For example, Blankenship says that inflation has gone up 8.75 percent since Tesla first mentioned a $57,400 base price for the Model S in 2009. Compared to a flat 8.75 price increase (which would be $5,000), the $2,500 jump could be seen as relatively reasonable. Even more reasonable is that anyone on the fence about a Model S can still order through the end of the year and get the current, $57,400 base price. There are other changes (heated front seats will now be standard, for example), which you can read about here, so you're not just getting charged more.
There are also new warranty and battery replacement costs and options. On top of the included four-year, 50,000-mile warranty, you can buy a four-year, 50,000-mile extension for $2,500. You can also buy a extension to the prepaid Tesla Ranger program. Details on how, exactly, these extensions will work (e.g., what is the deadline to buy them?), have not been announced.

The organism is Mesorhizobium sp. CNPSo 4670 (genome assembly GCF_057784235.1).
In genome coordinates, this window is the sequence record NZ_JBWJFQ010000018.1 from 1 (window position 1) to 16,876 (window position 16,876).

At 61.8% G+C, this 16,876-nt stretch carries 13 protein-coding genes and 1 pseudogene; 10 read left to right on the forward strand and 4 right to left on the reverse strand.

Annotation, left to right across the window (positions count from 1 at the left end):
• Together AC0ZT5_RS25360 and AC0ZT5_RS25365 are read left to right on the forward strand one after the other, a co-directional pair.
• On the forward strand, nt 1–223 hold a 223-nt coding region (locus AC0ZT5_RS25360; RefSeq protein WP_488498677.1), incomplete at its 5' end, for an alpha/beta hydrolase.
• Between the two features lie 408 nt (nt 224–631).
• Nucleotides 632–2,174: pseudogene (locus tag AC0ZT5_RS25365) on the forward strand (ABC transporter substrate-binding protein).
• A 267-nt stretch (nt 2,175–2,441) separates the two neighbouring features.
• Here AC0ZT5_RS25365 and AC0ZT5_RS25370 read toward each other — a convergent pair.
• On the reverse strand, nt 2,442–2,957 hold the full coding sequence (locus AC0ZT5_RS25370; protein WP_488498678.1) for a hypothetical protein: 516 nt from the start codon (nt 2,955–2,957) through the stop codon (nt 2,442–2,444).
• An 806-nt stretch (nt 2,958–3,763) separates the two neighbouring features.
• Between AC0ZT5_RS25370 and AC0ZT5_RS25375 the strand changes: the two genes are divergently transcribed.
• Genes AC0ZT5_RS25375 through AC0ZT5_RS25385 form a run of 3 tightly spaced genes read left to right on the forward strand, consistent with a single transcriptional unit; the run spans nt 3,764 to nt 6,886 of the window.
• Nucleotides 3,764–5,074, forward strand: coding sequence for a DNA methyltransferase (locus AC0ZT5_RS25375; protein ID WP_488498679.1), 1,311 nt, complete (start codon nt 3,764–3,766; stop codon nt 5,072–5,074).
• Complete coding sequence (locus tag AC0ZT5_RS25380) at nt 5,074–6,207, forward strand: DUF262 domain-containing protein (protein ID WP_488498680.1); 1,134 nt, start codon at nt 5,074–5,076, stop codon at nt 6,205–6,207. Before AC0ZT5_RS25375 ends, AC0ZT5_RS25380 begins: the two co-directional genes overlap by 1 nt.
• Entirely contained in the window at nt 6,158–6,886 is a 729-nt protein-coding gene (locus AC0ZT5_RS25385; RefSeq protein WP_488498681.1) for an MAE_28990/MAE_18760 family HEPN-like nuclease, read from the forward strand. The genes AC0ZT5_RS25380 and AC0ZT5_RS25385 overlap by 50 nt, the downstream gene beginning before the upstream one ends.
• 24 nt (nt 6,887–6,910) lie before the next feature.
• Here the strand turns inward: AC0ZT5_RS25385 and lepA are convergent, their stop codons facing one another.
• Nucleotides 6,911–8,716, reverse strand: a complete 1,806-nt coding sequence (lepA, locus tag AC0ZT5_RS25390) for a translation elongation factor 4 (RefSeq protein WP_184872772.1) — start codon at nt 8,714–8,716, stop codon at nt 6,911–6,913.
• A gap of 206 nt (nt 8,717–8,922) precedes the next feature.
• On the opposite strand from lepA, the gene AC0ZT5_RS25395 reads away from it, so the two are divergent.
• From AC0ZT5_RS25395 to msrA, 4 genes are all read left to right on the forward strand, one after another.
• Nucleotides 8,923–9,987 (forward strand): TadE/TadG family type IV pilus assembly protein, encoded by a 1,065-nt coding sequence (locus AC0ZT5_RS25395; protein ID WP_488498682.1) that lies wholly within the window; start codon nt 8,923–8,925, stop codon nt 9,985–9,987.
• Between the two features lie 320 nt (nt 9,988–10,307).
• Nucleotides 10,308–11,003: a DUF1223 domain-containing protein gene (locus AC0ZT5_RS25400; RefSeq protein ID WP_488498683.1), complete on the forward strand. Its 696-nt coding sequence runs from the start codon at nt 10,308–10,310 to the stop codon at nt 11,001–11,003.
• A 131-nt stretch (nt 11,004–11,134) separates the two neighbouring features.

Perhaps the biggest surprises are the low costs for replacement batteries: $8,000 for the 40-kWh battery, $10,000 for the 60-kWh and $12,000 for the 85-kWh pack. It sounds like you will need to buy this "warranty" soon, and then it "will provide you a new battery anytime after the end of the eighth year." We are curious to learn more about the math and expected rate of uptake on this, because it would be flatly shocking that an 85-kWh pack costs just $12,000, even eight years from now.
Canadians, your price increase for the Model S is $2,600 and Europeans will learn "very soon" what their new, higher costs will be. Actually, since Tesla has never announced the European Model S price, Tesla will "automatically deduct €1,700 (or the local equivalent in other countries) from the base price for everyone who has or makes a reservation by end of day on December 31, 2012...as long as they finalize their order within a reasonable, predefined timeframe after being invited to configure their Model S."